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Tribune Editorial—Letter to Mr. Greeley—Announcement of the Emancipation Proclamation—Suspension of the Habeas Corpus in certain cases—Order for Observance of the Sabbath—The Emancipation Proclamation.
AN editorial article having appeared in the New York Tribune, in the month of August, 1862, in the form of a letter addressed to the President, severely criticising his action relative to the question of slavery—a letter written in ignorance of the fact that a definite policy had already been matured, which would be announced at a suitable moment— Mr. Lincoln responded as follows:
“Eacecutive Mansion, Washington, Aug. 22, 1862.
HoN. HoRACE GREELEY-Dear Sir: I have just read yours of the 19th, addressed to myself through the New York Tribune. If there be in it any statements or assumptions of fact which I may know to be erroneous, I do not now and here controvert them. If there be in it any inference which I may believe to be falsely drawn, I do not now and here argue against them. If there be perceptible in it an impatient and dictatorial tone, I waive it in deference to an old friend, whose heart I have always supposed to be right.
“As to the policy I ‘seem to be pursuing,' as you say, I have not meant to leave any one in doubt.
“I would save the Union. I would save it the shortest way under the Constitution. The sooner the National authority can be restored, the nearer the Union will be “the Union as it was.” If there be those who would not save the Union unless they could at the same time save Slavery, I do not agree with them. If there be those who would not save the Union unless they could at the same time destroy Slavery, I do not agree with them My paramount object in this
FREEDOM TO MILLIONS. 191
struggle is to save the Union, and is not either to save or destroy Slavery. If I could save the Union without freeing any slave, I would do it; and if I could do it by freeing all the slaves, I would do it; and if I could do it by freeing some and leaving others alone, I would also do that. What I do about Slavery and the colored race, I do because I believe it helps to save this Union; and what I forbear, I forbear because I do not believe it would help to save the Union. I shall do less whenever I shall believe what I am doing hurts the cause, and I shall do more whenever I shall believe doing more will help the cause. I shall try to correct errors when shown to be errors; and I shall adopt new views so fast as they shall appear to be true views. I have here stated my purpose according to my view of official duty, and I intend no modification of my oft-expressed personal wish that all men, every where, could be free. “Yours, A. LINCOLN.”
What that policy was, every manly heart learned with delight when the following Proclamation appeared, the most important state-paper ever penned by any American President:
“I, ABRAHAM LINCOLN, President of the United States of America, and Commander-in-chief of the Army and Navy thereof, do hereby proclaim and declare, that hereafter, as heretofore, the war will be prosecuted for the object of practically restoring the constitutional relation between the United States and the people thereof, in those States in which that relation is, or may be, suspended or disturbed; that it is my purpose, upon the next meeting of Congress, to again recommend the adoption of a practical measure tendering pecuniary aid to the free acceptance or rejection of all the Slave States, so-called, the people whereof may not then be in rebellion against the United States, and which States may then have voluntarily adopted, or thereafter may voluntarily adopt, the immediate or gradual abolishment of slavery within their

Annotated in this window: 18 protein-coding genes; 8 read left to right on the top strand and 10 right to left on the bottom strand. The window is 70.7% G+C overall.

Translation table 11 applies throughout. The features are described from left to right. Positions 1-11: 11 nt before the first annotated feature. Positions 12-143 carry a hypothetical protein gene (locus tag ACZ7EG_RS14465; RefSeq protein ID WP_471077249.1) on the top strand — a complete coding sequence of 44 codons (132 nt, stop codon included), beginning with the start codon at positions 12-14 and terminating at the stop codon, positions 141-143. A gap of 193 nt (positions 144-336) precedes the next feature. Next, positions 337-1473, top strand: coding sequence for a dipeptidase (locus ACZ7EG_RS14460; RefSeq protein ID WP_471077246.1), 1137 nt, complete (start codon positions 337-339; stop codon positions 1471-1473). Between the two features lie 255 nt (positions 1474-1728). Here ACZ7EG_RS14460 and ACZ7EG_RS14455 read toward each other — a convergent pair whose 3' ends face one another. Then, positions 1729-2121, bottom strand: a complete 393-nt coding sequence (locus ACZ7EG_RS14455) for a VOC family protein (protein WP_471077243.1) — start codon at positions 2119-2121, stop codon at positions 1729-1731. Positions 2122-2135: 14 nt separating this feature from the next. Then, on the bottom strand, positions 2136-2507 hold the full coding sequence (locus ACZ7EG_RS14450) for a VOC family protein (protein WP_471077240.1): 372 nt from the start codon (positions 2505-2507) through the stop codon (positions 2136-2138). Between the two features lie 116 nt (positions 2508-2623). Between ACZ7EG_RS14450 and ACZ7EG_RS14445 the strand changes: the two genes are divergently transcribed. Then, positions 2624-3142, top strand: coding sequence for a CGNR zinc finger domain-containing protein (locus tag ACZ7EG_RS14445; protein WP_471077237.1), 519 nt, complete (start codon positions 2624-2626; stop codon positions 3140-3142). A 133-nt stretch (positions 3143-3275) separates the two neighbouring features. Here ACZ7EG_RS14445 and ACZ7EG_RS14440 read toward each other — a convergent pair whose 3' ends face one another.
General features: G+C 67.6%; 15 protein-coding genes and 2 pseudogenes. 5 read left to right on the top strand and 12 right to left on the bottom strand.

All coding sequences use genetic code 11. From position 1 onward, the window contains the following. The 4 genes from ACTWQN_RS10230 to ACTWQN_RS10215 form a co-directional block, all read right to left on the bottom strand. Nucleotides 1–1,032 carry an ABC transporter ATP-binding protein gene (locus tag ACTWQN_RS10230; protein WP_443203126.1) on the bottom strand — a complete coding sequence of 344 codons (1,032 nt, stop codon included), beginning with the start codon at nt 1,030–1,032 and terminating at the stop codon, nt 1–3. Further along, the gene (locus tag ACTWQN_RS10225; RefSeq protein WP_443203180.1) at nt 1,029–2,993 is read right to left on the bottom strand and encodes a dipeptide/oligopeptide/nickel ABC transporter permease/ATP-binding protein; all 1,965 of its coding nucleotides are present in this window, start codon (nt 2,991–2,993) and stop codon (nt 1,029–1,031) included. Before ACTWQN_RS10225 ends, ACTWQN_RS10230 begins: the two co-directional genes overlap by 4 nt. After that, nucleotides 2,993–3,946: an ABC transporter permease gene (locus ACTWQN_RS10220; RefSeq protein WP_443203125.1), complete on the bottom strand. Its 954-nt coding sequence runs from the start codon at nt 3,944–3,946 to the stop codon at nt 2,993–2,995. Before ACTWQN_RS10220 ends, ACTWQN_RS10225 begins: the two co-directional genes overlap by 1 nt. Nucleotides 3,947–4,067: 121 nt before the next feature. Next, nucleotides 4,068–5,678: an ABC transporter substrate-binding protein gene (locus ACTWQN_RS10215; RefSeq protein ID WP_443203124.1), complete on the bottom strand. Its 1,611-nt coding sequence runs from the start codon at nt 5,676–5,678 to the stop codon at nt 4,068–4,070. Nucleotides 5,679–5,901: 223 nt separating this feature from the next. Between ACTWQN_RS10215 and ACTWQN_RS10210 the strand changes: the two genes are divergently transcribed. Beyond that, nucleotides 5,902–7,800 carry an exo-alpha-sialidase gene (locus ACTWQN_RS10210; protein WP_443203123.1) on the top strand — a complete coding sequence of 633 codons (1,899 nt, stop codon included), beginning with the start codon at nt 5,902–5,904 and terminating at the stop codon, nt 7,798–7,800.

Slaves of Rebels to be Free. Article of War.
respective limits, and that the effort to colonize persons of African descent, with their consent, upon the continent or elsewhere, with the previously obtained consent of the government existing there, will be continued ; that on the first day of January, in the year of our Lord one thousand eight hundred and sixty-three, all persons held as slaves within any State, or any designated part of a State, the people whereof shall then be in rebellion against the United States, SHALL BE THEN, THENCEFoRward AND For EVER, FREE, and the Executive Government of the United States, including the military and naval authority thereof, will recognize and maintain the freedom of such persons, and will do no act or acts to repress such persons, or any of them, in any efforts they may make for their actual freedom ; that the Executive will, on the first day of January aforesaid, by proclamation, designate the States, and parts of States, if any, in which the people thereof respectively shall be in rebellion against the United States; and the fact that any State, or the people thereof, shall on that day be in good faith represented in the Congress of the United States by members chosen thereto, at elections wherein a majority of the qualified voters of such State shall have participated, shall, in the absence of strong countervailing testimony, be deemed conclusive evidence that such State and the people thereof have not been in rebellion against the United States. “That attention is hereby called to an act of Congress, entitled, ‘An act to make an additional article of war,’ approved March 13, 1862, and which act is in the words and figures following: “‘Be it enacted by the Senate and House of Representatives of the United States of America, in Congress assembled, That hereafter the following shall be promulgated as an additional Article of War for the government of the Army of the United States, and shall be observed and obeyed as such.